Our interest to nanotechnology has reached the highest in the history nowadays. With the advancement of technology to support it, we now have much better ways to make benefits of things smaller than our naked eyes can see. In this case, we are also using nanosilver much more than ever been.
Nanosilver is nano-sized silver particles with the size of 1 to 100 nanometers (one nanometer is one billionths meters). Our use of nanosilver is meant to get rid of annoying microorganisms that exist in places we don’t usually want.
In example, it is usually added in things like socks, athletic gears, bedsheets, even condoms. The purpose is to inhibit the growth of bacteria in those products, so it will not cause funny smell when mixed with your sweat.
However, apparently our obsession toward nanosilver results in something unexpected. One thing after another is starting to appear, such as like what happens in Canada. It makes researchers concerned about the future of nanosilver in our environment.
What actually happened? Here in this article, we are going to talk about it.
Nanosilver is something like two-edged sword that we use like kitchen knife. It can effectively kill microorganisms, especially bacteria, just by making a contact with it. Apparently, the story of werewolf is something that probably true in this case, if they were infected by a special kind of bacteria.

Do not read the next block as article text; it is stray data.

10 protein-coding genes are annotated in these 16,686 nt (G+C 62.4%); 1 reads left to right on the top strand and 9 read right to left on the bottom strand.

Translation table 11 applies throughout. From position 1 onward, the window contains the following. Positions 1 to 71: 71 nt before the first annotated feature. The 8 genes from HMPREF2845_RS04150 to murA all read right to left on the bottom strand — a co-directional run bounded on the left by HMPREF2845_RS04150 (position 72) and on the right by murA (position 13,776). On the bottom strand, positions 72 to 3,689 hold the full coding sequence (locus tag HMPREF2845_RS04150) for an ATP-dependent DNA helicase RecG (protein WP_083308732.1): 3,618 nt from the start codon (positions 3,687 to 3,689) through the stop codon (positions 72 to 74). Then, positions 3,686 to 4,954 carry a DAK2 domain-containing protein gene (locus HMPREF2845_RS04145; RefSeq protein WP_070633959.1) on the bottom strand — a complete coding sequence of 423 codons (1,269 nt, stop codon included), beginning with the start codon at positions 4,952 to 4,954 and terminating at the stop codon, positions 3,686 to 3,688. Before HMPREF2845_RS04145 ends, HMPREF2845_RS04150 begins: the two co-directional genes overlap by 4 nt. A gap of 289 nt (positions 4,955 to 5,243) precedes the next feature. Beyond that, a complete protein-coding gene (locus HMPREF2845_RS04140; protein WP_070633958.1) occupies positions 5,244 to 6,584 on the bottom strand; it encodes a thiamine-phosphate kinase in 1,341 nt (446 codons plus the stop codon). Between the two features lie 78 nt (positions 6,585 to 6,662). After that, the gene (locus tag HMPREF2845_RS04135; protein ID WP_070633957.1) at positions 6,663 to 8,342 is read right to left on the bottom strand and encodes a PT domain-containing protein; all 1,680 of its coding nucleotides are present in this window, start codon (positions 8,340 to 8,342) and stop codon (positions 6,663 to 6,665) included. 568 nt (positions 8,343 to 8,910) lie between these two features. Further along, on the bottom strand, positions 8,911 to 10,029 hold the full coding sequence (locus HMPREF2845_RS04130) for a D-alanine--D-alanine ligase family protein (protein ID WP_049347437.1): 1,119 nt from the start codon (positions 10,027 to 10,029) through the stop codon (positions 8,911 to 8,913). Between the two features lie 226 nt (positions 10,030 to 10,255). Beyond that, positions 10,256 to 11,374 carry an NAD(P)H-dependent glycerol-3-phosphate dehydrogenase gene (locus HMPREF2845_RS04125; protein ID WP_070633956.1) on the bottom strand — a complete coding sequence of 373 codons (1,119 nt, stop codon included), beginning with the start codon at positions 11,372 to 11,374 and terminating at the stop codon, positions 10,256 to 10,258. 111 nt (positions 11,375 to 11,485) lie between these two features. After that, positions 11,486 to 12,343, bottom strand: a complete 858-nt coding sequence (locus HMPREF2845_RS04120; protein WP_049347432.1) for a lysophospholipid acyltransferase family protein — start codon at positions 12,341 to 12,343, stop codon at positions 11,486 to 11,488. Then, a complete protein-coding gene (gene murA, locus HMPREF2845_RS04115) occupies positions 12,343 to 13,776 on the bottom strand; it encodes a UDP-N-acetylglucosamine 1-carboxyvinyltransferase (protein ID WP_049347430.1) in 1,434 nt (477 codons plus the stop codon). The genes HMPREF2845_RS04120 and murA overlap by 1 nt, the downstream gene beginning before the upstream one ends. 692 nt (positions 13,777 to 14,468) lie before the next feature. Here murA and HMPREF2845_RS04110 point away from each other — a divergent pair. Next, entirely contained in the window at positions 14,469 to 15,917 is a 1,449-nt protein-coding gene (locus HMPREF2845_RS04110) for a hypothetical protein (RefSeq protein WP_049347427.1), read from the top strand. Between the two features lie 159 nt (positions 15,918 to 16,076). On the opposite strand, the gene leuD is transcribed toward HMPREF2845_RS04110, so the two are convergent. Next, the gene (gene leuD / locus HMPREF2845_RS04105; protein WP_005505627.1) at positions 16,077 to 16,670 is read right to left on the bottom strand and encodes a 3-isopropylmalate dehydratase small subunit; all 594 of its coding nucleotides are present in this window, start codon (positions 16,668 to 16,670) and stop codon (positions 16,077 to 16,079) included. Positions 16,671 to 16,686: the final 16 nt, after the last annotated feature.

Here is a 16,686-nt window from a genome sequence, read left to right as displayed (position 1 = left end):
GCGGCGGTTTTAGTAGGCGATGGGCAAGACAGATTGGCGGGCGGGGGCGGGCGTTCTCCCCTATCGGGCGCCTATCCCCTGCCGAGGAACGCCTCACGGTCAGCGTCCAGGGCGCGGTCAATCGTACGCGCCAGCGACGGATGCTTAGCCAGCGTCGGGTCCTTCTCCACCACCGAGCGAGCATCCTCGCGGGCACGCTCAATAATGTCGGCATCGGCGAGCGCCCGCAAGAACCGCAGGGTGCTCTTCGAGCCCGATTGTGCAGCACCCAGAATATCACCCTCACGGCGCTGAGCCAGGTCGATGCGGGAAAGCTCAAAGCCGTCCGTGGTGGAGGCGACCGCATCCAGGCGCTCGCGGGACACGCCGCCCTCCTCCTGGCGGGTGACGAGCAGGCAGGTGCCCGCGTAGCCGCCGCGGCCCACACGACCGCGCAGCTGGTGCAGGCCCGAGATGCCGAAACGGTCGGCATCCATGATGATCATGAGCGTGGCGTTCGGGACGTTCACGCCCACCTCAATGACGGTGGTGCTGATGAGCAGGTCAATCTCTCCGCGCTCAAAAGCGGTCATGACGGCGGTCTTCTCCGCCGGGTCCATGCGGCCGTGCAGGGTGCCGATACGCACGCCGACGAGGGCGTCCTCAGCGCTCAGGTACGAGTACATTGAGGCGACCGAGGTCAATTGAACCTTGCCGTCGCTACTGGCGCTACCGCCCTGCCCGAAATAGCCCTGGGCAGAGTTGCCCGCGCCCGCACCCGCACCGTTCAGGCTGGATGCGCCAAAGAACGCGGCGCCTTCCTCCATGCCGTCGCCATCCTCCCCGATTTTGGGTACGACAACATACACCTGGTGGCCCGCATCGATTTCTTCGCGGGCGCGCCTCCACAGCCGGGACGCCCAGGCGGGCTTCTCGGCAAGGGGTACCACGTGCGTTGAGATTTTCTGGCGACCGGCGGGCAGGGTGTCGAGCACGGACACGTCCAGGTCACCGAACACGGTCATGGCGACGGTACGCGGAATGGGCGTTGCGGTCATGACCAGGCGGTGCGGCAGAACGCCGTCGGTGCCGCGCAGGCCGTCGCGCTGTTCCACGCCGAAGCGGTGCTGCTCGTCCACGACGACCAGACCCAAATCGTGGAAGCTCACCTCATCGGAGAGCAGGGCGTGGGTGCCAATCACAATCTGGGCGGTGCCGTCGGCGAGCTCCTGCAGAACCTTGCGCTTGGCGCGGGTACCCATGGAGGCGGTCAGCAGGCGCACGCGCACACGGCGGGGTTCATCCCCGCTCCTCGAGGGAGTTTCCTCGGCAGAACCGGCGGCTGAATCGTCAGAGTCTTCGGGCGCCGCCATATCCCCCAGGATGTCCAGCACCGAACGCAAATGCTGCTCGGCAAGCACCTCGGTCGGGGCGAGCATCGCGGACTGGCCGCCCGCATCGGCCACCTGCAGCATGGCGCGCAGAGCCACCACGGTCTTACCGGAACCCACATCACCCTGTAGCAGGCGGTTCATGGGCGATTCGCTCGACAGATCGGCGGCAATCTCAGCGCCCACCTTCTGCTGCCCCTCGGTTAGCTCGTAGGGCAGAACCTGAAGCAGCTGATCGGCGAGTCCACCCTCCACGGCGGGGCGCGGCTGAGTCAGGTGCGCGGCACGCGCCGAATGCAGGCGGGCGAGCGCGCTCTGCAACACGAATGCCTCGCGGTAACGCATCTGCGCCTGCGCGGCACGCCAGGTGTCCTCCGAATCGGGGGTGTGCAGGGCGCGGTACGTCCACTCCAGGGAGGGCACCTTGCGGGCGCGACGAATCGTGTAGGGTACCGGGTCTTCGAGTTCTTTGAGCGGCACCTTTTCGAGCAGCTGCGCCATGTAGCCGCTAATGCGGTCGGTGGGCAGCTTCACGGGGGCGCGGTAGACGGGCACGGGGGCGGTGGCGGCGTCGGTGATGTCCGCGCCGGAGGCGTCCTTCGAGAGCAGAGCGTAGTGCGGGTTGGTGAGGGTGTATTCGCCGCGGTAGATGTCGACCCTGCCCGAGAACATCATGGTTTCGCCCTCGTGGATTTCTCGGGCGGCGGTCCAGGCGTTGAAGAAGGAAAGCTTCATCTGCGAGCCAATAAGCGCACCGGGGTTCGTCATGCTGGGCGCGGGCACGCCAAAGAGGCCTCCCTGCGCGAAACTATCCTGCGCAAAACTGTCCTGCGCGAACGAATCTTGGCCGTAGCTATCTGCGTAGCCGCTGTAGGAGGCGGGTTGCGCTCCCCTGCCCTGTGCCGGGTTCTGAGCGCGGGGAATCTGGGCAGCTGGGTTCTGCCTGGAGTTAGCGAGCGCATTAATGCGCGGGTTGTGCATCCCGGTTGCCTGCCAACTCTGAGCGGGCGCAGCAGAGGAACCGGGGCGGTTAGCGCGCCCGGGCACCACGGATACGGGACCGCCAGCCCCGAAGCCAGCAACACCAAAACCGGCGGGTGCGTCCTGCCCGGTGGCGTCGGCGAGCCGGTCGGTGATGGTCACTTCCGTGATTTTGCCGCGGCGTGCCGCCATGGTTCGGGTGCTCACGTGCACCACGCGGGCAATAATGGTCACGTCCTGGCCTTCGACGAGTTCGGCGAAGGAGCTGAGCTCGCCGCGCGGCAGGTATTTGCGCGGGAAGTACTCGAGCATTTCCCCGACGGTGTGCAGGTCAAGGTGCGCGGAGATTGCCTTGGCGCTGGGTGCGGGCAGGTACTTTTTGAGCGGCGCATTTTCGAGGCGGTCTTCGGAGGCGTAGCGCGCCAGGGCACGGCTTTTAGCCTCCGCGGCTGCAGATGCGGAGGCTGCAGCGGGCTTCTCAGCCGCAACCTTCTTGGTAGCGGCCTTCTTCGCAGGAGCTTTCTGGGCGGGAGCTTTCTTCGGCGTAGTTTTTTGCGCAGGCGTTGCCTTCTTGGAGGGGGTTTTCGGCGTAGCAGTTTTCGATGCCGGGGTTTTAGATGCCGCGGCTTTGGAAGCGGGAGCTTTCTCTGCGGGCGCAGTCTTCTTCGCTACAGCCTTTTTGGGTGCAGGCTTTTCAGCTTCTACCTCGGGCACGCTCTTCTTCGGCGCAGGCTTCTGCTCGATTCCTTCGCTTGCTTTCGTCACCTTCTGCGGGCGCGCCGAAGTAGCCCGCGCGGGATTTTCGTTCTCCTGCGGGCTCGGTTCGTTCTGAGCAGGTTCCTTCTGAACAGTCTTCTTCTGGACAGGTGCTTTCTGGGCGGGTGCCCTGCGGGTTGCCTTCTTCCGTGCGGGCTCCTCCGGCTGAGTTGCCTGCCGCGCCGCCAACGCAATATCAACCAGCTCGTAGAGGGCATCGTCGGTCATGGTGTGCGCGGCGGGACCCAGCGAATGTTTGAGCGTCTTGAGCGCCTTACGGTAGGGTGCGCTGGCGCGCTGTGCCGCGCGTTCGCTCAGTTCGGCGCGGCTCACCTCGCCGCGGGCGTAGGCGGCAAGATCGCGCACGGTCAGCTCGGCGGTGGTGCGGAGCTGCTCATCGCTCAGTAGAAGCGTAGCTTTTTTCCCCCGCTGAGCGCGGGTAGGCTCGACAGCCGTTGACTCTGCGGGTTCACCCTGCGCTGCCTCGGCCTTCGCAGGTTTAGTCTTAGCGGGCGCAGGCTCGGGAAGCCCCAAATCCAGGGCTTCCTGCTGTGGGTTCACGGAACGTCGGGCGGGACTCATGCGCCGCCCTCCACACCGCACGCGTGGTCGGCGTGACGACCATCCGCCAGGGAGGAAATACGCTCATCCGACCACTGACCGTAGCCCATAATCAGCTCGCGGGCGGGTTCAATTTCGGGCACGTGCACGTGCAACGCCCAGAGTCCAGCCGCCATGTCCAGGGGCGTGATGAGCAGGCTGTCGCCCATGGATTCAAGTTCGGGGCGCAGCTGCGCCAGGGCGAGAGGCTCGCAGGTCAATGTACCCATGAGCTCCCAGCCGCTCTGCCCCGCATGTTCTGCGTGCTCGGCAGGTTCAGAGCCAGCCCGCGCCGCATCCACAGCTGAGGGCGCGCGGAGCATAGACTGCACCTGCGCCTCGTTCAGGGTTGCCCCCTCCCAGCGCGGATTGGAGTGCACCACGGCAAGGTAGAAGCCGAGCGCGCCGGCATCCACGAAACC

But because of its effectiveness in killing germs, it is applied in almost anything in our daily lives including in small things that don’t really matter. For the example is applying it in socks to prevent your feet become smelly.
The problem is, to apply it in your socks, it needs some good amount of nanosilver particles. When you are washing your smell-free sock, some particles get washed off in the water and enters water stream. This is where the problem starts.
Not every single bacterium living in the nature is disastrous. In fact, only small part of bacteria can cause bad things to human, animals, plants, and the environment. Researchers said that only 1% of the entire bacteria living on this planet is harmful.
When washed off in water stream, those silver particles will unintentionally kill any bacteria having contact with it. Nanosilver contamination may lead into beneficial microorganism massacre. And we know that microorganisms play important role in our environment.
Lengthy Study Of Nanosilver
A team of researchers from Institute for Watershed Science at Trent University have been conducting a study to learn this case more in Experimental Lakes Area near Kenora in Northern Ontario, Canada. It has been started since 2014, and it is still ongoing until nowadays.
They conducted it by pouring nanosilver into a small enclosed lake. The lake chosen was the one that has no other human input in it, so that they can exclusively monitor the nanosilver particles behavior in the lake without having to eliminate other sources.